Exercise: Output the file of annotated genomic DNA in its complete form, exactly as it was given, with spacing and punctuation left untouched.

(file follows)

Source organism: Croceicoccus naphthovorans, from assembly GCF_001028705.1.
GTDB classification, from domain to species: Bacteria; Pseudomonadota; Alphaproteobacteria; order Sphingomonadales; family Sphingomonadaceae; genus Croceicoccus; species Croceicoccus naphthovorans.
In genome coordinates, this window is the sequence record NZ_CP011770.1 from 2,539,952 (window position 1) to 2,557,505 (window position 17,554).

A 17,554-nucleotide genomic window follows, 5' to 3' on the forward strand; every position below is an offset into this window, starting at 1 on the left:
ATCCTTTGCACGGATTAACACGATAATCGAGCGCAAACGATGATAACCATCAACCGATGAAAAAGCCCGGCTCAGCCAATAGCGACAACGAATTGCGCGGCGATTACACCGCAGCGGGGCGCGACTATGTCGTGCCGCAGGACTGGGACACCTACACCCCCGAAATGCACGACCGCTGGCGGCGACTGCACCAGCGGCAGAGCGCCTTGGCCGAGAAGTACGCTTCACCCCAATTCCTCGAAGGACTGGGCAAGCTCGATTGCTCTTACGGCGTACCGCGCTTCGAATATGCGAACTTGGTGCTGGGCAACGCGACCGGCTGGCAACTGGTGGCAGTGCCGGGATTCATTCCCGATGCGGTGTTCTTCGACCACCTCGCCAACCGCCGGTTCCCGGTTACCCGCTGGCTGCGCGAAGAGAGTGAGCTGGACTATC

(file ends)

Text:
Source organism: Croceicoccus naphthovorans, from assembly GCF_001028705.1.
GTDB classification, from domain to species: Bacteria; Pseudomonadota; Alphaproteobacteria; order Sphingomonadales; family Sphingomonadaceae; genus Croceicoccus; species Croceicoccus naphthovorans.
In genome coordinates, this window is the sequence record NZ_CP011770.1 from 2,539,952 (window position 1) to 2,557,505 (window position 17,554).

A 17,554-nucleotide genomic window follows, 5' to 3' on the forward strand; every position below is an offset into this window, starting at 1 on the left:
ATCCTTTGCACGGATTAACACGATAATCGAGCGCAAACGATGATAACCATCAACCGATGAAAAAGCCCGGCTCAGCCAATAGCGACAACGAATTGCGCGGCGATTACACCGCAGCGGGGCGCGACTATGTCGTGCCGCAGGACTGGGACACCTACACCCCCGAAATGCACGACCGCTGGCGGCGACTGCACCAGCGGCAGAGCGCCTTGGCCGAGAAGTACGCTTCACCCCAATTCCTCGAAGGACTGGGCAAGCTCGATTGCTCTTACGGCGTACCGCGCTTCGAATATGCGAACTTGGTGCTGGGCAACGCGACCGGCTGGCAACTGGTGGCAGTGCCGGGATTCATTCCCGATGCGGTGTTCTTCGACCACCTCGCCAACCGCCGGTTCCCGGTTACCCGCTGGCTGCGCGAAGAGAGTGAGCTGGACTATC